• Sending more school supplies. As a former teacher, Susan knows how important these can be, but now she is going beyond a pencil or pen or two and sending a nice little cache of useful items. (Please be sure to put crayons and magic markers in a ziplock over the box just in case.) Paper is often prohibitively expensive so please send a notebook of some kind if possible. Remember, too, that in most countries children cannot leave supplies at school–often there are no desks, no locks, etc. So a pencil bag or tote bag or backpack (the ones with strings take up little room) are a great help.

What I’m doing differently for 2018 and 2019

Sadly I forgot one of my planned big changes for 2018, so, in 2019 my big kid boxes will get math sets and scientific calculators.

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  • Including Flip-Flops. Having heard from several shoebox recipients (via different sources) that flip-flops are appreciated or would be appreciated just as soap and clothing are, I’ll be putting flip-flops in more boxes when I can’t find shoes at a great price. I’ve always thought they were kind of a waste as they don’t hold up that well. This year many of my boxes include brand new shoes. Shoes can be a big expense for children who manage to go beyond the free early elementary years in many countries. I was diligent in searching for bargains and had many amazing finds! Nice, brand new shoes that my own kids would even wear. In fact, my daughter “bought” one pair off me by giving me the bargain price in cash!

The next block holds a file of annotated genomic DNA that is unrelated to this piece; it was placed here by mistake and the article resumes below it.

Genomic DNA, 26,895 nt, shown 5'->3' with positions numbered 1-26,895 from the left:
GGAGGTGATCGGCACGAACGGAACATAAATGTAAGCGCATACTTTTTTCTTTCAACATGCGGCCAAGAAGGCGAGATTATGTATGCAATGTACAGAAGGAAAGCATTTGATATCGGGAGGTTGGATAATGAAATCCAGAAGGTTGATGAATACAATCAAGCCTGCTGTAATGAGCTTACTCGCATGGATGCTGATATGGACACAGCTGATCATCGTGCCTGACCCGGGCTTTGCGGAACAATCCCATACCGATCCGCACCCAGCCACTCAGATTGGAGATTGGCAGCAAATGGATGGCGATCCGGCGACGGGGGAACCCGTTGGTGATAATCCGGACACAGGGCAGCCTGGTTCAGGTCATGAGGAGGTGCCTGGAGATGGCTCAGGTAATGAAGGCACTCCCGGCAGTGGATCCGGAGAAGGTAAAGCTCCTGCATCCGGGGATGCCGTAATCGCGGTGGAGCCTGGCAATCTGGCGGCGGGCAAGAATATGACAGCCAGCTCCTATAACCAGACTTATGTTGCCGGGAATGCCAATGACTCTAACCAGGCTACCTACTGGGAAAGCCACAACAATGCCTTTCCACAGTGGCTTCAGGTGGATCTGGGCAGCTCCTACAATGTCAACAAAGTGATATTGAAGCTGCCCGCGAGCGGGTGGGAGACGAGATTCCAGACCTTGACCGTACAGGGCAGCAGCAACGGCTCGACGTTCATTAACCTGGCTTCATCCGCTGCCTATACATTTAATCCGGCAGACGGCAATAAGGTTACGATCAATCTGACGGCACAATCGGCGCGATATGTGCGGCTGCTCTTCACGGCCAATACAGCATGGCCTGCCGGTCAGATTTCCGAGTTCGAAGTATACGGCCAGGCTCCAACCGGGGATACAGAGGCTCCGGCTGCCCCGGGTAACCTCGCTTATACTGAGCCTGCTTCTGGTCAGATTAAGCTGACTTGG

• Little Touches. A friend packed her first shoeboxes this year and did them early due to a planned move. I loved how she tied the emery boards with scraps of ribbon and did other cute things like that. It took no extra time or money or space in the box, but what a nice touch for a little girl who seldom sees or receives anything special or pretty. (Pretty, scented soap is another great girl gift).
  • Notes. The children repeatedly cite these as so meaningful that I want to include them so next year I’ll be including them for the first time.
  • Complete outfits. For 2018 no box has been packed with only a t-shirt.  Think about it–if you only own one dress you must then wear the nice new t-shirt OVER the yucky old dress! Girls will mostly receive dresses, a few will receive a skirt and blouse or t-shirt and one or two have shorts or leggings and t-shirt, but always clothing meant for girls. Always modest, but not frumpy. And all boxes include at least 2 pairs of underpants. With any clothing, I always ask myself, “Would my kid wear this?”